On a broader scale in January of 2019 Federal rules mandated that hospitals make available prices for the services they offer on their website. The website comparemaine.org is also a new resource utilizing this data for cost comparison. The idea is that by printing prices consumers will be able to make more informed decisions about where they choose to receive care.

Simply listing prices does not appear to have encouraged competition. When I browsed the lists from 2 local hospitals I found a common office procedure, removal of benign skin moles, cost $70 and $170 at another facility. Since this is such a common procedure, often done is a primary care office, it's doubtful that many consumers would spend the time to shop around before having this done.

Health Care will always cost money. What we need to work towards are reasonable prices for health care that helps people. If we acknowledge that financial well being can and should be under the purview of the providers recommending the medicine it allows an alliance between doctors and patient to try and restore sanity to a broken system. These are good people. Let’s work to create a good system.

A version of this story was published in the West End News 4/5/19

http://thewestendnews.com/do-no-financial-harm/


oren gersten
How to Beat Flu Season

I trained as a Family Doctor so that I would be ready to help patients with any challenge. The old school family doc used to take that skill set out into the community on house calls, sports sidelines, and town hall meetings. At some point the job description was boiled down into a job that started and ended with a 7 minute office visit. That setup is not good for patients, and it's not good for doctors. In this column I hope to start to push the boundary of where the doctor patient interaction takes place - onto the page, into the community, and beyond 7 minutes.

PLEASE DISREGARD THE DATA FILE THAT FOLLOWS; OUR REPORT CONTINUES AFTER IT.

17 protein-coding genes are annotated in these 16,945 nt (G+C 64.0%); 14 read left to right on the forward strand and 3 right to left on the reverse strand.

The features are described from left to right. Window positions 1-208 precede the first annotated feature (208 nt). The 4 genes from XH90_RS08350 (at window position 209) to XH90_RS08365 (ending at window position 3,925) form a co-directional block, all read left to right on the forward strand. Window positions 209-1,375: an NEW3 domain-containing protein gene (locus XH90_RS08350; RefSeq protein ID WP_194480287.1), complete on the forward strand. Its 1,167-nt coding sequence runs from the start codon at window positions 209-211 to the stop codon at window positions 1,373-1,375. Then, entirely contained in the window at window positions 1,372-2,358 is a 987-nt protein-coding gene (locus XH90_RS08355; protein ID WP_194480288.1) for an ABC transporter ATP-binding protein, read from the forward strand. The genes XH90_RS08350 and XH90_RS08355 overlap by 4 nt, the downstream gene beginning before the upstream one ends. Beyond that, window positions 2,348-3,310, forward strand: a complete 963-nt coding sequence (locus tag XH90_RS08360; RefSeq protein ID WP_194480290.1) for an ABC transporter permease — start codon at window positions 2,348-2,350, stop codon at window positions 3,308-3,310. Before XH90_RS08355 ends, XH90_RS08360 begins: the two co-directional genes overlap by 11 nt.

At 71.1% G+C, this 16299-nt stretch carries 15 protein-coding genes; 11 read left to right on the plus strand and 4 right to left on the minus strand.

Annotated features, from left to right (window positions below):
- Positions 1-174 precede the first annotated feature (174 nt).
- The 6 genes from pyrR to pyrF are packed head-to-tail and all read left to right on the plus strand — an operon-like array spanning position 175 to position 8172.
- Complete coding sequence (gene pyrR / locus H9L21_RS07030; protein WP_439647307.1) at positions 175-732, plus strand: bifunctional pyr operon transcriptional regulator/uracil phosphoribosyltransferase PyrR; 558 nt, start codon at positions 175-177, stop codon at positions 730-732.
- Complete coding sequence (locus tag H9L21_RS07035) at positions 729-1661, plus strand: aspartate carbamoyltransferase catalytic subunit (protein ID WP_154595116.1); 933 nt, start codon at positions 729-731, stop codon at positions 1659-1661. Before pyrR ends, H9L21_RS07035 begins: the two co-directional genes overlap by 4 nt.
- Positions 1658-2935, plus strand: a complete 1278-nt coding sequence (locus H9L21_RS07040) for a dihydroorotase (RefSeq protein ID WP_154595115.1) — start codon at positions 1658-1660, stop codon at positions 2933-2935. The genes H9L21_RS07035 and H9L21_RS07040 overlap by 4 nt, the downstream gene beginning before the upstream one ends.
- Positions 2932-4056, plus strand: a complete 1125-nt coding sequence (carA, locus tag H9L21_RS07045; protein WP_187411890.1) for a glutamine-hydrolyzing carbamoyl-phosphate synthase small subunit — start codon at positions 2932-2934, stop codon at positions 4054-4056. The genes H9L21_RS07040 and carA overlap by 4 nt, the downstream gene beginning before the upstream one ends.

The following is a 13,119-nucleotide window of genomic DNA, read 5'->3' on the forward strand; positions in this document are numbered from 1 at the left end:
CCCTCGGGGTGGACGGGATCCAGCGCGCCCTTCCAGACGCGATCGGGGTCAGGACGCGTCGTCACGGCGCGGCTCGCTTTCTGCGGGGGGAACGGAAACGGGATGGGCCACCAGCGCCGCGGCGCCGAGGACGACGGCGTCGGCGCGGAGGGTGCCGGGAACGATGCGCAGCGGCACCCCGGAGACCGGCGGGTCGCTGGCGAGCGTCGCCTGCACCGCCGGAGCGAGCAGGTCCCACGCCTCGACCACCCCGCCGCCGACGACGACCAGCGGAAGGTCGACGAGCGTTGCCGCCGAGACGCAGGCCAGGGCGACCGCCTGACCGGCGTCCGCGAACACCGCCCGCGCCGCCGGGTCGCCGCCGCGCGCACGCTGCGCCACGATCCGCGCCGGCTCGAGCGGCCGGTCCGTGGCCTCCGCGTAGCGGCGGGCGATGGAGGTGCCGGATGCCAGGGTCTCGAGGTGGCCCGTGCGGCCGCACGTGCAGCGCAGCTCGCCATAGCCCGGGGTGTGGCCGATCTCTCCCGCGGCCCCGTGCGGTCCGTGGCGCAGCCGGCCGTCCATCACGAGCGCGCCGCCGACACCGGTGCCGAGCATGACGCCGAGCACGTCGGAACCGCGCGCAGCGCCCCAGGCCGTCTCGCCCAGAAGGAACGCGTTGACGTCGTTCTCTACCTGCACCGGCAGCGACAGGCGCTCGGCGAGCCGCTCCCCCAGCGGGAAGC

This year in Maine there have already been 3,931 documented cases of flu (Maine DHHS surveillance reports through 2/16/19). As a primary care doctor I deal with the prevention, diagnosis, and treatment of disease. Although I do recommend flu shots for my patients, if the conversation simply begins and ends with a flu shot important information has been lost.

Prevention starts with limiting exposure to germs. The mainstay of any infection control measure is handwashing. Especially during flu season using soap and water or an alcohol based hand sanitizer is vital in preventing exposure to viruses.

Many health care professionals will keep a container of hand lotion close by during the winter because hand washing and cold weather can lead to dry cracked skin. Open skin is a risk factor for infection.

Beyond hand washing, limiting exposure to others who are sick is crucial. Right now Earned Paid Sick Leave provisions are being discussed on the state and local levels. Proponents argue that allowing workers to take paid sick days prevents the spread of germs at work places. Especially for those working in education, restaurants, or other service industries the best thing to do if you become ill is stay home.

Even with proper hand washing, a yearly flu shot, and precautions at work it is still possible to catch  the flu. It is important to understand that not all winter illness is the flu. Technically speaking the flu is an illness caused by the influenza virus characterized by high fever, body aches, abdominal and respiratory symptoms, and fatigue.

In order to differentiate the different causes of winter illness a health care provider will often elect to perform a rapid flu test. This involves using a small soft tipped swab to collect a sample from the very back of the nasal passage, which is then tested for flu virus. This can be done in most doctors offices.

Depending on the severity of illness there are options for treatment. The mainstay of any treatment is supportive - treating symptoms, assuring adequate hydration and rest. In some cases people may benefit from an antiviral medication such as Tamiflu or Xofluza. These medicines are FDA approved for treatment of flu but they are not curative. They are best used for severe symptoms which started in the last 2 days and may shorten the severity and duration of the illness.

Having a skilled health care provider who knows you and can guide you through the process of getting well will lead to a better experience.  

See Dr. Gersten’s column in the health and wellness section of the West End News

http://thewestendnews.com/

oren gersten